This study will determine the molecular mechanism responsible for c-Jun N-terminal kinase (JNK)-mediated tolerance to delta9-THC. We have produced mutant mice (S426A/S430A) expressing a mutant form of the cannabinoid receptor 1 (CB1) that causes delayed tolerance for delta9THC. However, S426A/S430A mutants eventually become completely tolerant to delta9-THC. Tolerance to the analgesic effects of delta9-THC was eliminated by pre-treatment of S426A/S430A mutants with SP600125, an inhibitor JNK. However, the mechanism responsible for JNK-mediated delta9-THC tolerance is not known. This study will determine whether JNK- mediated delta9-THC tolerance is due to CB1 desensitization, down-regulation, or a combination of both. This question will be answered using HU-210-stimulated [35S]GTPgS binding assays, [3H]SR141716A binding assays, and adenylyl cyclase activity assays. Since my lab does not currently employ these techniques, a central component of this K01 is to learn these assays from Dr. Lakshmi Devi's group and implement them in my laboratory. Currently, my laboratory is well equipped to measure tolerance to the behavioral and physiological effects of cannabinoids. However, our competitiveness for R01 funding will require the implementation of these assays, which represent the gold standards for assessing G protein-coupled receptor (GPCR) desensitization and down-regulation. During this award, Dr. Devi and Dr. Richard Mailman, two experts in the field of GPCR signaling, will provide outstanding co-mentorship as I transition towards full independence and develop a fully funded academic research lab. I have been awarded a Junior Faculty Scholar Research Award (JFRSA) from Penn State and have also been provided with excellent start-up funding and research space from my department. As part of the JFRSA, I receive additional outstanding mentorship from an in-house team of mentors including Drs. Kent Vrana, Richard Mailman, Andras Hajnal, and Victor Ruiz-Velasco. The research objectives of this K01 award are to: 1) determine the molecular mechanisms responsible for JNK-mediated delta9- THC tolerance, 2) determine which form of JNK is responsible for desensitization and/or down-regulation of CB1, and 3) incorporate HU-210-stimulated [ S]GTPupsilonS binding, adenylyl cyclase activity, and [ H]SR141716A 35 3 binding assays into my laboratory's technological repertoire.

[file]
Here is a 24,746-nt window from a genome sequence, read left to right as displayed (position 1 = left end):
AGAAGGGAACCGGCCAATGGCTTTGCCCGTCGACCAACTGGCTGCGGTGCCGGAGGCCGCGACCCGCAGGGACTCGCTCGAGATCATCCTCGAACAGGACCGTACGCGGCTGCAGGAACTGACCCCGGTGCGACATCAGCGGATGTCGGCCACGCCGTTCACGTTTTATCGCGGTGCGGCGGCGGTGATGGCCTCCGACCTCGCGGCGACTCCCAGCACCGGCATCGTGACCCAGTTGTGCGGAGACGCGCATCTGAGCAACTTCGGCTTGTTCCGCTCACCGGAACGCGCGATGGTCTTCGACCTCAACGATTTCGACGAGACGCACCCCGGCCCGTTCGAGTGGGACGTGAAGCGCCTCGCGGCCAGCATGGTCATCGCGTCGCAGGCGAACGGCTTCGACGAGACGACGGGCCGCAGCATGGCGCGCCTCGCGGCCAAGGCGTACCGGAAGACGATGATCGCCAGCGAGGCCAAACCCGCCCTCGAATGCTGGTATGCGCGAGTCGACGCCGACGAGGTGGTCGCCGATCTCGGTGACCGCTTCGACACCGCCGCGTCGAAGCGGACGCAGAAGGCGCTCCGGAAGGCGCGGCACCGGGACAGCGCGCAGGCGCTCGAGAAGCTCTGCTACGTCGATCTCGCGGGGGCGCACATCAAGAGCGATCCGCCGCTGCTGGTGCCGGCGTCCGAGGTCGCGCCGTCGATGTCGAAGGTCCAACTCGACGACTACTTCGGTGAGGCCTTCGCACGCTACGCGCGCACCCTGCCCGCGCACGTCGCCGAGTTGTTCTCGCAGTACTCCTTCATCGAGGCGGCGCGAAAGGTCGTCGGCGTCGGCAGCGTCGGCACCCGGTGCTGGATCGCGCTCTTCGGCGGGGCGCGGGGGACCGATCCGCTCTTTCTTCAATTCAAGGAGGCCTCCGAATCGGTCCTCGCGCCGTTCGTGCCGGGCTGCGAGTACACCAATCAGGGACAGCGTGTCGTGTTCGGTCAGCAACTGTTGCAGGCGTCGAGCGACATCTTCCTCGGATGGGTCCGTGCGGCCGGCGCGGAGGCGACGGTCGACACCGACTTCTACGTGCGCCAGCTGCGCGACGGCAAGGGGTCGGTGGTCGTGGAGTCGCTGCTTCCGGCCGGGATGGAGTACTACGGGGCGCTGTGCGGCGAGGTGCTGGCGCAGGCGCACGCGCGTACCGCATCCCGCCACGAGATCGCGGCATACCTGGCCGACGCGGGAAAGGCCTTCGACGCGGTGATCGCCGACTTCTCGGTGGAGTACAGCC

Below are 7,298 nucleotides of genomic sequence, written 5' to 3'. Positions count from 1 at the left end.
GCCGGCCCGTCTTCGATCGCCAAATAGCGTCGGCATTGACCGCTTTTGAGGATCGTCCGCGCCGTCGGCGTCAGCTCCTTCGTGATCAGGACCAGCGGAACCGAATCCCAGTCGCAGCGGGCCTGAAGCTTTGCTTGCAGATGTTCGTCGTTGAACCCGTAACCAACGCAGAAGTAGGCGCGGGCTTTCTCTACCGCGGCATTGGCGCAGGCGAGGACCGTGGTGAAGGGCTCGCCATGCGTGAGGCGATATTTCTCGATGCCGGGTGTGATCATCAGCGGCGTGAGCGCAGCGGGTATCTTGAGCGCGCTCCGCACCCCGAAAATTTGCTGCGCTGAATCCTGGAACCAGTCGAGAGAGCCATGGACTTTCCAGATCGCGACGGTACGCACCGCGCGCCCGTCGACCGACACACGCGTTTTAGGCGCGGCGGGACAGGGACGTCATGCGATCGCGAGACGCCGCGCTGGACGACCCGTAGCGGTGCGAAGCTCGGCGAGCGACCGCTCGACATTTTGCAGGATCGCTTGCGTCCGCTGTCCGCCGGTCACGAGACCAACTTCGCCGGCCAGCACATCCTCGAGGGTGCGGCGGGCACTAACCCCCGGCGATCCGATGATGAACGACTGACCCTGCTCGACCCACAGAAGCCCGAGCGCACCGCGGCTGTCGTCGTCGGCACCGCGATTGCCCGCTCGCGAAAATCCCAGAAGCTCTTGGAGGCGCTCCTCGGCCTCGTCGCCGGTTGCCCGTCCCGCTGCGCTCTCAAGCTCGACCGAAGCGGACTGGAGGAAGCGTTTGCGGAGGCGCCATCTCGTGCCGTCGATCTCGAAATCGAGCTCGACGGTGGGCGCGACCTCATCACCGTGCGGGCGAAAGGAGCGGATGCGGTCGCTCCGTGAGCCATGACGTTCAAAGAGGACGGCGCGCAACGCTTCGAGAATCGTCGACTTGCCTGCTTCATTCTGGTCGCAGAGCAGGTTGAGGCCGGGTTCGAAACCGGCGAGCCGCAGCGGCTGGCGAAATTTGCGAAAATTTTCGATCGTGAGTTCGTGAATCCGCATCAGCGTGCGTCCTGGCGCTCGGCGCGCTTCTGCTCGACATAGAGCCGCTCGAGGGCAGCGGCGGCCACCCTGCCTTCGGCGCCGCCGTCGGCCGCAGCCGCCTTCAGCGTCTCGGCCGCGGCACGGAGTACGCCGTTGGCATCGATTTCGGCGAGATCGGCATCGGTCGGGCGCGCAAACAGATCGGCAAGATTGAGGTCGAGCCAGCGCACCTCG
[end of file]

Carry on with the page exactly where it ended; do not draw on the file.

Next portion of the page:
Public Health Relevance

We have found that tolerance to the analgesic effects of delta9-THC are blocked by pharmacological inhibition of c-Jun N-terminal kinase (JNK) in S426A/S430A mutant mice that are unable to undergo G protein-coupled receptor kinase and betaarrestin-mediated desensitization. This study will determine whether tolerance for delta9-THC is caused by JNK-mediated desensitization or down-regulation of CB1. This study will also determine the form of JNK that is responsible for CB1 desensitization and/or down-regulation.

National Institute of Health (NIH)
National Institute on Drug Abuse (NIDA)
Research Scientist Development Award - Research & Training (K01)
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Molecular Neuropharmacology and Signaling Study Section (MNPS)
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Purohit, Vishnudutt
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Pennsylvania State University
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